I was skimming through Laureen Beukes' novel Zoo City (having already read it once), and at some point my eyes fell on the following sentence on the 2nd page:

Leaving the Mongoose to scrolf at its flank, I duck under one of the loops of rope hanging from the ceiling [...] and pad over the rotten linoleum to the cupboard.

I have no idea if this could be some South African idiom; though such words are usually highlighted/footnoted in the book – this one is not.

Flea bites have previously been mentioned, so my current interpretation is that it probably means something along the lines of sticking one's nose into one's fur to get rid of irritations.

But then again, it might just refer to the sound produced during the aforementioned act (dog owners will know what I'm talking about), or it could even just mean sitting restlessly or something like that.

All sorts of clarifying information are welcome.

  • 1
    My go-to dictionary for obscure words such as this one is Green's dictionary of slang. Couldn't find this one, though. Apparently, a very obscure word.
    – user405662
    Commented Nov 9, 2022 at 11:24
  • A Google search of South African websites shows that the only appearance of "scrolf" is in the book you mention. The OED has no entry. The word seems to be part of the author's/narrator's idiolect. I agree with you on the probable meaning.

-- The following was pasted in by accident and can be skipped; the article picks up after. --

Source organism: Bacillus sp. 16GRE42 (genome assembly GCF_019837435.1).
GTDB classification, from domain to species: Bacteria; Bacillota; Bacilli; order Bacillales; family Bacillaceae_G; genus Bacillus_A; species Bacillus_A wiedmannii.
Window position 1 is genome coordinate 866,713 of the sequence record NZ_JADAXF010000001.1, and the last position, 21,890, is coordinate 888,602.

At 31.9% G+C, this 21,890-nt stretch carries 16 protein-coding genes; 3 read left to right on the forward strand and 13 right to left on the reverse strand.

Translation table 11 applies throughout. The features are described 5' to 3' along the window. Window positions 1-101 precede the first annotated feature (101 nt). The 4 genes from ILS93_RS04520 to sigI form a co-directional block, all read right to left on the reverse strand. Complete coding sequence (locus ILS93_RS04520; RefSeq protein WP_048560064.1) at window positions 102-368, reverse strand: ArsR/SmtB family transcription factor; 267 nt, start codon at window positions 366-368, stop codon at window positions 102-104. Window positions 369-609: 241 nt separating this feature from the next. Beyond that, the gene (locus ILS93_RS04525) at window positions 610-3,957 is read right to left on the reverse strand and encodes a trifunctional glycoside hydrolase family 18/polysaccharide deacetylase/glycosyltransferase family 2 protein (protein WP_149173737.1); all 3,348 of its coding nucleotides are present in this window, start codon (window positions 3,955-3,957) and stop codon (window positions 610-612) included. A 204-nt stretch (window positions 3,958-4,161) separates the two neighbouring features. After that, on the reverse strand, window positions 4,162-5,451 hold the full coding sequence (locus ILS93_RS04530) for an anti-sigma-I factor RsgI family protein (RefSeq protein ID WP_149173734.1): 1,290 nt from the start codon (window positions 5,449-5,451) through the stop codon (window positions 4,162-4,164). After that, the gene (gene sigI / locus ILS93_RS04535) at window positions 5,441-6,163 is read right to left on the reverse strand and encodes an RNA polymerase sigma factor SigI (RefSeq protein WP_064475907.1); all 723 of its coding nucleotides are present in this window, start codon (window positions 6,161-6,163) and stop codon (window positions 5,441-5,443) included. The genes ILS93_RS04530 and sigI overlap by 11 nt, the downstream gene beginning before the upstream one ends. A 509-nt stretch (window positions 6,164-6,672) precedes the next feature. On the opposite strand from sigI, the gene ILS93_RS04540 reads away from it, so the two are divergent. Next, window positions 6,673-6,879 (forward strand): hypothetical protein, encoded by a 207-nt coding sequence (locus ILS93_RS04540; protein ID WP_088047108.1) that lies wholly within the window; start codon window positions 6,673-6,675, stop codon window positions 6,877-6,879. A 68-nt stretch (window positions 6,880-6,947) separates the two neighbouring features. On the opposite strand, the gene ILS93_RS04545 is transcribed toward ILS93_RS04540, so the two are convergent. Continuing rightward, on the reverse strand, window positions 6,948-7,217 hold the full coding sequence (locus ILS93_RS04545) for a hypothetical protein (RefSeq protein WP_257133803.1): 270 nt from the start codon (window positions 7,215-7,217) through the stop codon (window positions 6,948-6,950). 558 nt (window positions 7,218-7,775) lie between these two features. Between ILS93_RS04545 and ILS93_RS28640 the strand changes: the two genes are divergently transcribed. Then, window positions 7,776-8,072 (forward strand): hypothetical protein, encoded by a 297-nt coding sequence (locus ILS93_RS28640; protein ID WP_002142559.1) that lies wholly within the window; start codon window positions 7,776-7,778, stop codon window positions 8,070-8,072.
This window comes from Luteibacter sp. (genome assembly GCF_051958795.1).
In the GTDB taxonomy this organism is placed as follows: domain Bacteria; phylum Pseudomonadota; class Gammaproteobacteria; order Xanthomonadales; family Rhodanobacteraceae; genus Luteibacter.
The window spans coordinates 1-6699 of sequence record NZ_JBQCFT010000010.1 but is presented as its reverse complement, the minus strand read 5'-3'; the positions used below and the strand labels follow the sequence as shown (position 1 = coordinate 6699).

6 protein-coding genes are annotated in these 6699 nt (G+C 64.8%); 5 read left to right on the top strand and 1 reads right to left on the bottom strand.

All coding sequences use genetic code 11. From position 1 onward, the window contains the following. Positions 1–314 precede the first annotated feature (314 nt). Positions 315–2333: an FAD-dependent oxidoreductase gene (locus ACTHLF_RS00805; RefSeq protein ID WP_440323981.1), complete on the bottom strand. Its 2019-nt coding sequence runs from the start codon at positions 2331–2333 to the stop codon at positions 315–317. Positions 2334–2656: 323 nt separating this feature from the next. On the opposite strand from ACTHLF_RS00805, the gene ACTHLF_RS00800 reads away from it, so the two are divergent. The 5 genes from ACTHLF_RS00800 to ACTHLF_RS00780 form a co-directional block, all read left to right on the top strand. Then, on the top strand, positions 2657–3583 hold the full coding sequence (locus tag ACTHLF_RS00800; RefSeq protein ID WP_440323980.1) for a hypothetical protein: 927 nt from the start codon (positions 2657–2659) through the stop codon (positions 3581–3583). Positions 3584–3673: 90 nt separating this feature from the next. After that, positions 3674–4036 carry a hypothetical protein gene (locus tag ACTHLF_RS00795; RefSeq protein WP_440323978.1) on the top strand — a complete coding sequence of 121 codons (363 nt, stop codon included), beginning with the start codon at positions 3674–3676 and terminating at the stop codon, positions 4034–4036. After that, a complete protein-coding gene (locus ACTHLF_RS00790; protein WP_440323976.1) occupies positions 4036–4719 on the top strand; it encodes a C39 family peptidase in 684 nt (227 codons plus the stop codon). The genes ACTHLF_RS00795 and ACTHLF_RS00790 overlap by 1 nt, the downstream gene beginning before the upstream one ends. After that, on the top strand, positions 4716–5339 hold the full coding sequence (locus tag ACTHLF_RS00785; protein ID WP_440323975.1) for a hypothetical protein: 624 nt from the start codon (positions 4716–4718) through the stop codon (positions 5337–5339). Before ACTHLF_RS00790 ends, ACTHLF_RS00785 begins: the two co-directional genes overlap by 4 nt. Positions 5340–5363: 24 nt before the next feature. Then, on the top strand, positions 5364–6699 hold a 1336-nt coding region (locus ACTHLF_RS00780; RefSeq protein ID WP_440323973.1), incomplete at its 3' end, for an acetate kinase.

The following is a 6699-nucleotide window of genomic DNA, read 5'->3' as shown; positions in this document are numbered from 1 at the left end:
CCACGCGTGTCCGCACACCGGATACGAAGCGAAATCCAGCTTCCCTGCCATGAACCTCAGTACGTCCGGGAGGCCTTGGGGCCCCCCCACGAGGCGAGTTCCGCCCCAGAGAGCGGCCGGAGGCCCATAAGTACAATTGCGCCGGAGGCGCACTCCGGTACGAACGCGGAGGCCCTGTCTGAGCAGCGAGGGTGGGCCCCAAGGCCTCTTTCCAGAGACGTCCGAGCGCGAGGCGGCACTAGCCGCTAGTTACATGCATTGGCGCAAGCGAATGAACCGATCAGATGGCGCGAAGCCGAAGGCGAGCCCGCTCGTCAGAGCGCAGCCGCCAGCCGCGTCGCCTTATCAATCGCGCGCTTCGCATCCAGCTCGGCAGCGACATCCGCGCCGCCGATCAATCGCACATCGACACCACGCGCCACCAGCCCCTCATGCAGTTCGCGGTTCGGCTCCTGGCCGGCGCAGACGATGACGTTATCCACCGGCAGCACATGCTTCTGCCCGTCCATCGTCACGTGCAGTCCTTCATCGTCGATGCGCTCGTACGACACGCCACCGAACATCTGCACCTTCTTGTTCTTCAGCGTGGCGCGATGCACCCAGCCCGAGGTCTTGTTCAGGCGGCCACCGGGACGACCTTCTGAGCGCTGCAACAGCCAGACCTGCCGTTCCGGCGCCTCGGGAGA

– Greybeard
    Commented Nov 9, 2022 at 11:52
  • 1
    It's probably a portmanteau of sorts, maybe with a bit of onomatopoeia: probably "scratch" or "scrape" is part of it, the rest is less clear.
    – Stuart F
    Commented Nov 9, 2022 at 12:17

1 Answer 1


I believe it is meant to be the verb scoff, and scrolf is possibly an eye dialect variant of scoff based on its pronunciation. The verb scoff for this meaning is a slang and dialectal word of South African origin. Here is the etymology and the definitions of the first sense of the verb scoff from OED:

Etymology: apparently originally a variant of scaff v.2, taken into slang from dialectal use; latterly associated with the originally South African scoff n.2

slang and dialect.

a. transitive. To eat voraciously, devour; also gen. to eat. Also with up, down. Also figurative.

b. intransitive. To eat or feed; to have one's food with.
[Cf. Dutch schoften to take one's meals.]

It fits the context as the mongoose is nibbling its skin with teeth, eating the fleas off. OED provides the verb scaff as the earlier and rarer variant of scoff with the meaning "to eat voraciously" as well and adds that it is of obscure origin. OED provides the etymology and the definition of the noun scoff as below:

Etymology: Cape Dutch, representing Dutch schoft, quarter of a day, hence each of the four meals of the day.

colloquial, originally South African.

Food; also a meal. (Cf. scaff n.) Also attributive.

  • See also the two closely related verbs (1) scarf, as in “1976 R. Condon Whisper of Axe ɪɪ. xviii. 265 Let's..scarf up some of that osso bucco.” and (2) snarf, as in “2003 Oxf. Amer. Jan. 52/2 The way we take in food at KFC, just snarfing it.”
    – tchrist
    Commented Nov 9, 2022 at 14:25

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